".explain ON|OFF        Turn output mode suitable for EXPLAIN on or off.\n"
  ".header(s) ON|OFF      Turn display of headers on or off\n"
  ".help                  Show this message\n"

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#
# Run this Tcl script to generate the sqlite.html file.
#
set rcsid {$Id: sqlite.tcl,v 1.24 2006/08/19 13:32:05 drh Exp $}
source common.tcl
header {sqlite: A command-line access program for SQLite databases}
puts {
<h2>sqlite: A command-line access program for SQLite databases</h2>

<p>The SQLite library includes a simple command-line utility named
<b>sqlite</b> that allows the user to manually enter and execute SQL
commands against an SQLite database.  This document provides a brief
introduction on how to use <b>sqlite</b>.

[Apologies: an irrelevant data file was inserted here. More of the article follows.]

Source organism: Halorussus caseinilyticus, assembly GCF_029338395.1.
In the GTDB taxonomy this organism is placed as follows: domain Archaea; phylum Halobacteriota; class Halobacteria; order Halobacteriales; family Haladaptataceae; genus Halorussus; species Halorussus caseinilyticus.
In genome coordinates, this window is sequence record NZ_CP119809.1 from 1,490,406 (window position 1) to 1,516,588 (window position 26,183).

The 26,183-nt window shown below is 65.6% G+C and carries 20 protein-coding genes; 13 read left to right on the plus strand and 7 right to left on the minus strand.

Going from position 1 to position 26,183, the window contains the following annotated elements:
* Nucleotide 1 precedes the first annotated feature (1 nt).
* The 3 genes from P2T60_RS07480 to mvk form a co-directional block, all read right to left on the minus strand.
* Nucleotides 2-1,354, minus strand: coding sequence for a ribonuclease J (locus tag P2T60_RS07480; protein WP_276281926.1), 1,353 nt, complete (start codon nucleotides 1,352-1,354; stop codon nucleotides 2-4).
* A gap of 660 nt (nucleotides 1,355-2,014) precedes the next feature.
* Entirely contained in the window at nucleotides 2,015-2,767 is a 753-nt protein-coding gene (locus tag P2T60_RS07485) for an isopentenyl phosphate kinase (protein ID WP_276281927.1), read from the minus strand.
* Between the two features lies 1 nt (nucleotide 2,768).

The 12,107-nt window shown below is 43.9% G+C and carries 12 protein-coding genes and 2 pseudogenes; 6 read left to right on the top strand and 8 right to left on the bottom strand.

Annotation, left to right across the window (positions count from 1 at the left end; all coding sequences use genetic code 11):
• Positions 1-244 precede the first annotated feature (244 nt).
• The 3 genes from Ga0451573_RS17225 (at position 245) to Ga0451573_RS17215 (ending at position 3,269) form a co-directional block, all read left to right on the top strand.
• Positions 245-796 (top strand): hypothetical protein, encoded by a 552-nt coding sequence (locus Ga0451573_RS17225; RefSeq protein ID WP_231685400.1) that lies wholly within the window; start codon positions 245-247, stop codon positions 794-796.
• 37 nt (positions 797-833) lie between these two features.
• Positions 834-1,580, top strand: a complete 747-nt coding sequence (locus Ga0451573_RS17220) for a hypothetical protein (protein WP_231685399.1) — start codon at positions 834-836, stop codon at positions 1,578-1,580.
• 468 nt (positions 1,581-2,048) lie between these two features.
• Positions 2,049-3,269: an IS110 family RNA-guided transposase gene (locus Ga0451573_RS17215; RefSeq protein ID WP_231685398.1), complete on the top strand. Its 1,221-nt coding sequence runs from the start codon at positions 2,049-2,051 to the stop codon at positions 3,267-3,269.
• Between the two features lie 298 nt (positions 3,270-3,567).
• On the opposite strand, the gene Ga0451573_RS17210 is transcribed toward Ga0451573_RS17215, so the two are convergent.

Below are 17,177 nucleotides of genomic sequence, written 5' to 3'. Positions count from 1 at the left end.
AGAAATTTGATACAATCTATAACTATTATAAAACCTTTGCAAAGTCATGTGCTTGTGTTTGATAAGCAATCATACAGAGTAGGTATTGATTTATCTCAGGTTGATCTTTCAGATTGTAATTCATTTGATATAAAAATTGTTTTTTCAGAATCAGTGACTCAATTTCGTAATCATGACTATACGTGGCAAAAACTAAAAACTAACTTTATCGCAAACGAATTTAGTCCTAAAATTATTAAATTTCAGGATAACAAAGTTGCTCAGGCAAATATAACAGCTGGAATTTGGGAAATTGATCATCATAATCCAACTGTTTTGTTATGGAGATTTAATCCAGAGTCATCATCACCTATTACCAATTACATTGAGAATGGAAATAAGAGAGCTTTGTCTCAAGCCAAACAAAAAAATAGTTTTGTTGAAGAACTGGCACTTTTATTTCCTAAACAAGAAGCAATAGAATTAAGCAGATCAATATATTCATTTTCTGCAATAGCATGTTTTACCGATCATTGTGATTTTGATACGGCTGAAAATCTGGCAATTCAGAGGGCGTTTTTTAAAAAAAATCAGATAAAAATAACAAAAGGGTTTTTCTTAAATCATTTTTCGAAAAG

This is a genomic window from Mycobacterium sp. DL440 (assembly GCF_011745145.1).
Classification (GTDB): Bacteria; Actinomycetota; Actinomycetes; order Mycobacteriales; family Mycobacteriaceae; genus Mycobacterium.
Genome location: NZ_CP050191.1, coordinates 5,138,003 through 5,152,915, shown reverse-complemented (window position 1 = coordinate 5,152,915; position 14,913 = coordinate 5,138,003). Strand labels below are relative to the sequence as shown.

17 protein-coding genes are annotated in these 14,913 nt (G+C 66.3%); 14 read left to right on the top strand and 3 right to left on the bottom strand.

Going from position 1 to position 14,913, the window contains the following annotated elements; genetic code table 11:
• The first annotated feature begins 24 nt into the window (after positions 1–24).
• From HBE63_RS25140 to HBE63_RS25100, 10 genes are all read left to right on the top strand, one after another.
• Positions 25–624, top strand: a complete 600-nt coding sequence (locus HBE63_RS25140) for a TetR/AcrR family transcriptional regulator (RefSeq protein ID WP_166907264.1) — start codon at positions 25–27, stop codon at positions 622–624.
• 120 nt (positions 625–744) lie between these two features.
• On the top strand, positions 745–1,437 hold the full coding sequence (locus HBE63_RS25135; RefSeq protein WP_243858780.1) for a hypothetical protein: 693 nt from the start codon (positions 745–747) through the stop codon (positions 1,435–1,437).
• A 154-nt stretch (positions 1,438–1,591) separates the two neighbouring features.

<h3>Getting Started</h3>

<p>To start the <b>sqlite</b> program, just type "sqlite" followed by
the name the file that holds the SQLite database.  If the file does
not exist, a new one is created automatically.
The <b>sqlite</b> program will
then prompt you to enter SQL.  Type in SQL statements (terminated by a
semicolon), press "Enter" and the SQL will be executed.</p>

<p>For example, to create a new SQLite database named "ex1" 
with a single table named "tbl1", you might do this:</p>
}

................................................................................
  regsub -all { } $body {\&nbsp;} body
  regsub -all \n $body <br>\n body
  puts $body
  puts {</tt></blockquote>}
}

Code {
$ (((sqlite ex1)))